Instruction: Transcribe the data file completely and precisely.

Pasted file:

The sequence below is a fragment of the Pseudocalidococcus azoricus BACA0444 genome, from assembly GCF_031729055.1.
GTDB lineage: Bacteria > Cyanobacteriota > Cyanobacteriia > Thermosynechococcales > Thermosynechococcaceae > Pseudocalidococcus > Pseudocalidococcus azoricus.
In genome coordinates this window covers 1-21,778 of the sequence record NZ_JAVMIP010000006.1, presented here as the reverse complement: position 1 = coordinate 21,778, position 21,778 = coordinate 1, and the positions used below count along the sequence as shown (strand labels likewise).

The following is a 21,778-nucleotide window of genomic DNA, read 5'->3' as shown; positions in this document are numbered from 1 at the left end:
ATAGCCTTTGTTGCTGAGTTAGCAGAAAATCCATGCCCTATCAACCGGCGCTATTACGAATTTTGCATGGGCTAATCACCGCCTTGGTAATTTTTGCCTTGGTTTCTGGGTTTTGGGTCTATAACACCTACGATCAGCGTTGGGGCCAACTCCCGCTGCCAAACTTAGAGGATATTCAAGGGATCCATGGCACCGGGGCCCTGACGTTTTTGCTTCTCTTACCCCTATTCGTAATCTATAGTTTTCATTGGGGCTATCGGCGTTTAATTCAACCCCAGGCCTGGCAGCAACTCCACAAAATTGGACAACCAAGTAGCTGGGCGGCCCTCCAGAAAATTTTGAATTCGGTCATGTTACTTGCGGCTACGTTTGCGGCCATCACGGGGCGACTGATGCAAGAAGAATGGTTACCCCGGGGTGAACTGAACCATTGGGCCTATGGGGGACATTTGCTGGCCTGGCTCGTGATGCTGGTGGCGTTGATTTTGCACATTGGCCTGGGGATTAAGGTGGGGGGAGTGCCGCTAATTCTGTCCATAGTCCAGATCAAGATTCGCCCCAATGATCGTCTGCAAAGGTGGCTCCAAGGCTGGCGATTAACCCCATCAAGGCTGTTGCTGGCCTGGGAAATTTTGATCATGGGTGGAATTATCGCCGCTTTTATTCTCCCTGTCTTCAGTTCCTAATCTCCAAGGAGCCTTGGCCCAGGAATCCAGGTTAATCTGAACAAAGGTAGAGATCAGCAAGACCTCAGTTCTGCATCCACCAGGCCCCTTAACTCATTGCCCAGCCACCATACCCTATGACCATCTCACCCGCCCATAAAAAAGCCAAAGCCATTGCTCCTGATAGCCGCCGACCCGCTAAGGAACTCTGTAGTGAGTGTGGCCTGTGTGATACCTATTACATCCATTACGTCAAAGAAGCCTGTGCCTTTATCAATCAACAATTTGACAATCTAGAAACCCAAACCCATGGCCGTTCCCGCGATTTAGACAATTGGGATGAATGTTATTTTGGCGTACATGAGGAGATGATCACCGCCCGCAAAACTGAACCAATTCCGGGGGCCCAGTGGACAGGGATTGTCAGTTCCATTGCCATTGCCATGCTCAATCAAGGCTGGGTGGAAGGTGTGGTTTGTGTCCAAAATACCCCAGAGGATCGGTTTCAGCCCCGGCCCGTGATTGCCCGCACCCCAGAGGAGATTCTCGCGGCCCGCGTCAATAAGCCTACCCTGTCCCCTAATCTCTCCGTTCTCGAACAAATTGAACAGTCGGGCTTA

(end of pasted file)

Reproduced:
The sequence below is a fragment of the Pseudocalidococcus azoricus BACA0444 genome, from assembly GCF_031729055.1.
GTDB lineage: Bacteria > Cyanobacteriota > Cyanobacteriia > Thermosynechococcales > Thermosynechococcaceae > Pseudocalidococcus > Pseudocalidococcus azoricus.
In genome coordinates this window covers 1-21,778 of the sequence record NZ_JAVMIP010000006.1, presented here as the reverse complement: position 1 = coordinate 21,778, position 21,778 = coordinate 1, and the positions used below count along the sequence as shown (strand labels likewise).

The following is a 21,778-nucleotide window of genomic DNA, read 5'->3' as shown; positions in this document are numbered from 1 at the left end:
ATAGCCTTTGTTGCTGAGTTAGCAGAAAATCCATGCCCTATCAACCGGCGCTATTACGAATTTTGCATGGGCTAATCACCGCCTTGGTAATTTTTGCCTTGGTTTCTGGGTTTTGGGTCTATAACACCTACGATCAGCGTTGGGGCCAACTCCCGCTGCCAAACTTAGAGGATATTCAAGGGATCCATGGCACCGGGGCCCTGACGTTTTTGCTTCTCTTACCCCTATTCGTAATCTATAGTTTTCATTGGGGCTATCGGCGTTTAATTCAACCCCAGGCCTGGCAGCAACTCCACAAAATTGGACAACCAAGTAGCTGGGCGGCCCTCCAGAAAATTTTGAATTCGGTCATGTTACTTGCGGCTACGTTTGCGGCCATCACGGGGCGACTGATGCAAGAAGAATGGTTACCCCGGGGTGAACTGAACCATTGGGCCTATGGGGGACATTTGCTGGCCTGGCTCGTGATGCTGGTGGCGTTGATTTTGCACATTGGCCTGGGGATTAAGGTGGGGGGAGTGCCGCTAATTCTGTCCATAGTCCAGATCAAGATTCGCCCCAATGATCGTCTGCAAAGGTGGCTCCAAGGCTGGCGATTAACCCCATCAAGGCTGTTGCTGGCCTGGGAAATTTTGATCATGGGTGGAATTATCGCCGCTTTTATTCTCCCTGTCTTCAGTTCCTAATCTCCAAGGAGCCTTGGCCCAGGAATCCAGGTTAATCTGAACAAAGGTAGAGATCAGCAAGACCTCAGTTCTGCATCCACCAGGCCCCTTAACTCATTGCCCAGCCACCATACCCTATGACCATCTCACCCGCCCATAAAAAAGCCAAAGCCATTGCTCCTGATAGCCGCCGACCCGCTAAGGAACTCTGTAGTGAGTGTGGCCTGTGTGATACCTATTACATCCATTACGTCAAAGAAGCCTGTGCCTTTATCAATCAACAATTTGACAATCTAGAAACCCAAACCCATGGCCGTTCCCGCGATTTAGACAATTGGGATGAATGTTATTTTGGCGTACATGAGGAGATGATCACCGCCCGCAAAACTGAACCAATTCCGGGGGCCCAGTGGACAGGGATTGTCAGTTCCATTGCCATTGCCATGCTCAATCAAGGCTGGGTGGAAGGTGTGGTTTGTGTCCAAAATACCCCAGAGGATCGGTTTCAGCCCCGGCCCGTGATTGCCCGCACCCCAGAGGAGATTCTCGCGGCCCGCGTCAATAAGCCTACCCTGTCCCCTAATCTCTCCGTTCTCGAACAAATTGAACAGTCGGGCTTA